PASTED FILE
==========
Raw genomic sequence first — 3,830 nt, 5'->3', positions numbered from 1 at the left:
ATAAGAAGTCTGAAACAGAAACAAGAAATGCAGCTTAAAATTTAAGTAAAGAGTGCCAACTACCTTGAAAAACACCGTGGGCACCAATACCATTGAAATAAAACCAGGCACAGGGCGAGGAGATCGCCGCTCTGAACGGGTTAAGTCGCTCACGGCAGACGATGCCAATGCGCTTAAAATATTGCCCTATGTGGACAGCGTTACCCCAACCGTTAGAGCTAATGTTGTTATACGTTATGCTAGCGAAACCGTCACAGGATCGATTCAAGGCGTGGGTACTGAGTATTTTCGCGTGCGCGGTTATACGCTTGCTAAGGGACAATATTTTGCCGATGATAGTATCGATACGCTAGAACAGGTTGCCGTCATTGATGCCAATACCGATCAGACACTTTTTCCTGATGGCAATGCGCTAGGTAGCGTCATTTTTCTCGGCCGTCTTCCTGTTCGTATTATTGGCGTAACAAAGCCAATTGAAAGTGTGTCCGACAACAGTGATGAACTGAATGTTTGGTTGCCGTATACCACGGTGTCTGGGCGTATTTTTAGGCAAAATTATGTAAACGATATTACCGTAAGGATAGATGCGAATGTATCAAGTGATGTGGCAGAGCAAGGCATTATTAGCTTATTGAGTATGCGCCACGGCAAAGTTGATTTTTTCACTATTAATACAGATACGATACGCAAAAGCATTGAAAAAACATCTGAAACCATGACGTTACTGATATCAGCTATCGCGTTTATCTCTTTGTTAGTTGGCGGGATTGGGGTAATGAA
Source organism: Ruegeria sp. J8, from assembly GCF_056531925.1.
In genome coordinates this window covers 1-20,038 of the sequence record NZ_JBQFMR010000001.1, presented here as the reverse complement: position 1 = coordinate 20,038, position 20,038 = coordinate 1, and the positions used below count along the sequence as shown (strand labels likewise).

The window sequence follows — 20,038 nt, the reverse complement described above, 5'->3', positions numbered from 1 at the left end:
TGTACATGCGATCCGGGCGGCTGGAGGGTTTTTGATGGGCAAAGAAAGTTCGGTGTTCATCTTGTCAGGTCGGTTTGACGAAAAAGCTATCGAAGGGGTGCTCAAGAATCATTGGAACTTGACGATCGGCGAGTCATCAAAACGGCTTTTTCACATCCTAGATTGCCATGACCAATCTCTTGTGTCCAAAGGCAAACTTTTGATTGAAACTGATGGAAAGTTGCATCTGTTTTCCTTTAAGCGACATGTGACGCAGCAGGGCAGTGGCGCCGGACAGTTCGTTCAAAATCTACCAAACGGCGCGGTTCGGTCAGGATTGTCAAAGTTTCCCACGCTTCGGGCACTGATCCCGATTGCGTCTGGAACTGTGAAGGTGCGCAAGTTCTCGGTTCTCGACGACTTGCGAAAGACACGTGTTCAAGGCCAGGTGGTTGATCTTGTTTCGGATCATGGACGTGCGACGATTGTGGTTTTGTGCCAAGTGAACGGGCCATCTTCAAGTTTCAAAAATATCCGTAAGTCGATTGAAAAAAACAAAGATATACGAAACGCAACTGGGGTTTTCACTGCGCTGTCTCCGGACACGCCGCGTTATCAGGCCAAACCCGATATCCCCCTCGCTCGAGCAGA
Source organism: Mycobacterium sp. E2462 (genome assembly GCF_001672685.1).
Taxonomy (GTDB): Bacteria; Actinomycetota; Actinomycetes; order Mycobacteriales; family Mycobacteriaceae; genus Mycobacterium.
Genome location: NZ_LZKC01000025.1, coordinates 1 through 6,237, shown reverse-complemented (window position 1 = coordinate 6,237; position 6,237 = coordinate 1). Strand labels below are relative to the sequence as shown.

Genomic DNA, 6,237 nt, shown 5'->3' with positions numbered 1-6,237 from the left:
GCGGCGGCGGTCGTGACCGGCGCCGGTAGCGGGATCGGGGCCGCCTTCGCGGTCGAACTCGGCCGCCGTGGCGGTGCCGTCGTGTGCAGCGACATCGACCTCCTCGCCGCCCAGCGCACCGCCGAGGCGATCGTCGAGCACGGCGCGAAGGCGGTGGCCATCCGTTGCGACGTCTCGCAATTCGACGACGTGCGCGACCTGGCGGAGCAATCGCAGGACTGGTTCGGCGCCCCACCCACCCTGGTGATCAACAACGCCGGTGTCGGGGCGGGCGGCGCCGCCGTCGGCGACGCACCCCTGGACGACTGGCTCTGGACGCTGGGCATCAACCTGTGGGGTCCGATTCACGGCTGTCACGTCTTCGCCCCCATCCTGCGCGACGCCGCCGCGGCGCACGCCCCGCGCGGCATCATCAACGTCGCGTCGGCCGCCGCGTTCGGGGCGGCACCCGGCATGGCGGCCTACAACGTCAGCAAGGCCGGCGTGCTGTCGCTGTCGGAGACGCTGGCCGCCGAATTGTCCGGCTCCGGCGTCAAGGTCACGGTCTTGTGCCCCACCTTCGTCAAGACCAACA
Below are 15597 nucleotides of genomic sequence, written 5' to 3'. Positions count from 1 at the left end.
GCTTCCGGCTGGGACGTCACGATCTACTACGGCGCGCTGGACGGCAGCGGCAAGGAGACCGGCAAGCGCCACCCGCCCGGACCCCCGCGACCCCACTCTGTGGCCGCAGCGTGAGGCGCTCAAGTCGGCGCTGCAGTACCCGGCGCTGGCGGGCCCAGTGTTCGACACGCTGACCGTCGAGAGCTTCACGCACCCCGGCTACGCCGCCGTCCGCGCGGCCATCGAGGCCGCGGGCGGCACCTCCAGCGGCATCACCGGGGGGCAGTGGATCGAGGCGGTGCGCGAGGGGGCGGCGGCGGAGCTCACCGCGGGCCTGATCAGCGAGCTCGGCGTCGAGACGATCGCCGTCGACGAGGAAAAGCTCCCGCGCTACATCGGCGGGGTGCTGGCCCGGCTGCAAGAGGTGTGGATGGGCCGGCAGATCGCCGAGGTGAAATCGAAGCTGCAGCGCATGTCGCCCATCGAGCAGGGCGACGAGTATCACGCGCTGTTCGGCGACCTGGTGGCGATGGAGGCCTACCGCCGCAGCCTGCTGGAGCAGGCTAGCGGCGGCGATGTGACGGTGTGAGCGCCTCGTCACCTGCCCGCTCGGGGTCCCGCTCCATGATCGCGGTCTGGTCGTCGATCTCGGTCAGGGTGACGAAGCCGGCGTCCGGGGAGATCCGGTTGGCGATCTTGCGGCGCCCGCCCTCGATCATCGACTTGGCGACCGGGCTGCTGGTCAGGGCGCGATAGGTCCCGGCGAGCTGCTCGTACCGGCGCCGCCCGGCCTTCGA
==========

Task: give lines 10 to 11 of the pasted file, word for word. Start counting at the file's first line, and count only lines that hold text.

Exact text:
Genomic DNA, 6,237 nt, shown 5'->3' with positions numbered 1-6,237 from the left:
GCGGCGGCGGTCGTGACCGGCGCCGGTAGCGGGATCGGGGCCGCCTTCGCGGTCGAACTCGGCCGCCGTGGCGGTGCCGTCGTGTGCAGCGACATCGACCTCCTCGCCGCCCAGCGCACCGCCGAGGCGATCGTCGAGCACGGCGCGAAGGCGGTGGCCATCCGTTGCGACGTCTCGCAATTCGACGACGTGCGCGACCTGGCGGAGCAATCGCAGGACTGGTTCGGCGCCCCACCCACCCTGGTGATCAACAACGCCGGTGTCGGGGCGGGCGGCGCCGCCGTCGGCGACGCACCCCTGGACGACTGGCTCTGGACGCTGGGCATCAACCTGTGGGGTCCGATTCACGGCTGTCACGTCTTCGCCCCCATCCTGCGCGACGCCGCCGCGGCGCACGCCCCGCGCGGCATCATCAACGTCGCGTCGGCCGCCGCGTTCGGGGCGGCACCCGGCATGGCGGCCTACAACGTCAGCAAGGCCGGCGTGCTGTCGCTGTCGGAGACGCTGGCCGCCGAATTGTCCGGCTCCGGCGTCAAGGTCACGGTCTTGTGCCCCACCTTCGTCAAGACCAACA